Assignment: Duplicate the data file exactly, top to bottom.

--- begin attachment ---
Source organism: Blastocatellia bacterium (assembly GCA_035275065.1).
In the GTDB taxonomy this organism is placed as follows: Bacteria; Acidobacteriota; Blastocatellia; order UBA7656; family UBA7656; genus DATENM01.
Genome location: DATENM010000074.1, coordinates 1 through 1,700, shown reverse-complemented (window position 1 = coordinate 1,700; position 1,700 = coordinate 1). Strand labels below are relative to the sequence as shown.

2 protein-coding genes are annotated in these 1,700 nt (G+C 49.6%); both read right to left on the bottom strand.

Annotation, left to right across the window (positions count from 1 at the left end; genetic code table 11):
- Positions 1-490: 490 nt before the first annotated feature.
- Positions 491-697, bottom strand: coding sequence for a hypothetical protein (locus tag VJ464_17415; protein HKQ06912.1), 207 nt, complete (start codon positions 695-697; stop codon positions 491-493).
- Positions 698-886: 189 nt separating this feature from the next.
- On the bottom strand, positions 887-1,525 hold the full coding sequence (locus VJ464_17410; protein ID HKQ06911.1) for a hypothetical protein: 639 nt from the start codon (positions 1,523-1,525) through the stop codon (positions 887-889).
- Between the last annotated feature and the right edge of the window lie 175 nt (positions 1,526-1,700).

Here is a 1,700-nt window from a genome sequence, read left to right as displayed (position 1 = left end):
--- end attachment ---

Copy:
Source organism: Blastocatellia bacterium (assembly GCA_035275065.1).
In the GTDB taxonomy this organism is placed as follows: Bacteria; Acidobacteriota; Blastocatellia; order UBA7656; family UBA7656; genus DATENM01.
Genome location: DATENM010000074.1, coordinates 1 through 1,700, shown reverse-complemented (window position 1 = coordinate 1,700; position 1,700 = coordinate 1). Strand labels below are relative to the sequence as shown.

2 protein-coding genes are annotated in these 1,700 nt (G+C 49.6%); both read right to left on the bottom strand.

Annotation, left to right across the window (positions count from 1 at the left end; genetic code table 11):
- Positions 1-490: 490 nt before the first annotated feature.
- Positions 491-697, bottom strand: coding sequence for a hypothetical protein (locus tag VJ464_17415; protein HKQ06912.1), 207 nt, complete (start codon positions 695-697; stop codon positions 491-493).
- Positions 698-886: 189 nt separating this feature from the next.
- On the bottom strand, positions 887-1,525 hold the full coding sequence (locus VJ464_17410; protein ID HKQ06911.1) for a hypothetical protein: 639 nt from the start codon (positions 1,523-1,525) through the stop codon (positions 887-889).
- Between the last annotated feature and the right edge of the window lie 175 nt (positions 1,526-1,700).

Here is a 1,700-nt window from a genome sequence, read left to right as displayed (position 1 = left end):